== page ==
If you grew up loving their 90’s grungy-alternative rock, lipstick lesbian appeal than you won’t be disappointed by their most recent addition to their discography, Ghost Notes. Veruca Salt stays true to form. So much so that for the first ten minutes I was convinced I had made a mistake and put on the wrong album. Ghost Notes is a chronical of mismatched lovers that have taken part in their individual lives throughout the years. They succeed in their attempt to explore the many ways a relationship can fail, articulating with a simple clarity that some endings are regretful while others can be liberating. The band endeavor to explore even more subtle realities of relationships, such as abuse, self-worth issues and how personalities can consume or enhance each other. Touching on these topics was certainly appreciated, but were somewhat shaky and even shallow at times. Unfortunately, this leaves you with the impression that they were more after-thoughts than the original intent of each song as they were being written.
This album’s biggest strength may also its biggest weakness. If you want to feel that 90’s nostalgia than this is the album for you. Fuzzy distortion, raw feeling over technique, disingenuous fragility by strong leading females and tension built through repetitive bass and lead riffs to be released in a crescendo of distorted, loud and harsh cluster fucks. We’re talking simple lyrics with cheesy lines that take themselves a little too seriously, classic 90’s stuff and, to be frank, it’s awesome.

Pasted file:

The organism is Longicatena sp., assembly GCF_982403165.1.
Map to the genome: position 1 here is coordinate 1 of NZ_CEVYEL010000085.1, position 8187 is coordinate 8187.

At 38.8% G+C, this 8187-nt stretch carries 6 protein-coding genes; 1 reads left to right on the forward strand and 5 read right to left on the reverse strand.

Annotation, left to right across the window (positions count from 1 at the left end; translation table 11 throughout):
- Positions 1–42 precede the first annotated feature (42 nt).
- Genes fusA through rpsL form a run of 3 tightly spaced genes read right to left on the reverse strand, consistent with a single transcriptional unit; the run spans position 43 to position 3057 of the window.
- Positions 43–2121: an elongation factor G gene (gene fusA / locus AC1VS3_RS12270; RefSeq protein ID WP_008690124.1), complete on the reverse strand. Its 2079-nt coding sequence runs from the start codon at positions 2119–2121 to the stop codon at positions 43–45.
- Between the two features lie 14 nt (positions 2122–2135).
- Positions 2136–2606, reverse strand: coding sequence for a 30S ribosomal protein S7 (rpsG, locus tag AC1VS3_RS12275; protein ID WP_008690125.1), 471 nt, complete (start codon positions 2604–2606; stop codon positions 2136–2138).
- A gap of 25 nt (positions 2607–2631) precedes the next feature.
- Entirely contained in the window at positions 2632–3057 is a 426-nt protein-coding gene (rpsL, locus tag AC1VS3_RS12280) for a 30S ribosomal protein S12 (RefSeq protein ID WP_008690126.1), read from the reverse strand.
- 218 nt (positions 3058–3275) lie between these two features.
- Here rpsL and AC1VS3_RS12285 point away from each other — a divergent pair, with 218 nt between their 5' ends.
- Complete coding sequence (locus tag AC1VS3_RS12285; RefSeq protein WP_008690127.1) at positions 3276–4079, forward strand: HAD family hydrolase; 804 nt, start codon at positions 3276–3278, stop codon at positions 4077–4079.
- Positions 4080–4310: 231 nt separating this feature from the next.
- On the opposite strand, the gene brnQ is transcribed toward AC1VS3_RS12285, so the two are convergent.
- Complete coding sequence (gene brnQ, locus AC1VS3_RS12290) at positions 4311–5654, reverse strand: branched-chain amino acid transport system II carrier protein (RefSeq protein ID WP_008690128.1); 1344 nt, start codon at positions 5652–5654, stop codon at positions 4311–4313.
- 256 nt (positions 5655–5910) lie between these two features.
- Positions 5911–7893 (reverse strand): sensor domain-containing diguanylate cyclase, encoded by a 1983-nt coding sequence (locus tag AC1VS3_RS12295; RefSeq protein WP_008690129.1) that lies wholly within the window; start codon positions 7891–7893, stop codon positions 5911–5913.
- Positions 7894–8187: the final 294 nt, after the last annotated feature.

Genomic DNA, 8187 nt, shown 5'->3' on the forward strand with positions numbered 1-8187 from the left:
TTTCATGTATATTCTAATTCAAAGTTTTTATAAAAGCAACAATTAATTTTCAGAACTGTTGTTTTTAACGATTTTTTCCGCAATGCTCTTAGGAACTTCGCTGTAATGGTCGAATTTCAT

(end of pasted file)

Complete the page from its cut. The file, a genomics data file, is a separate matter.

Ghost Notes however lacks any modern sensibilities at all which is startling. It sound as if they were cryogenically frozen in 1998 and thawed in 2013 without any knowledge on how far music has evolved. It was a shame that these artists failed to either recognize or participate in that evolution any longer. This wouldn’t be an essential critique if the lyrics didn’t try to emulate a sense of maturity and growth since their teenage years but simultaneously wants to be a fun, ‘not-to-be-taken-seriously, how good were the 90’s right?’ album that is expressed through their music arrangement. They’re trying to have it both ways and one element only serves to degrade the quality of the other.
Ghost Notes is a pleasant one trick pony that will make you remember all the best of old school greats like Smashing Pumpkins, Primus, Garbage, Nada Surf, Pavement and a host of other 90’s classics. You’re going to have fun with this album but ultimately it’s a modern time capsule of a bygone era and as such it won’t be one that defines it.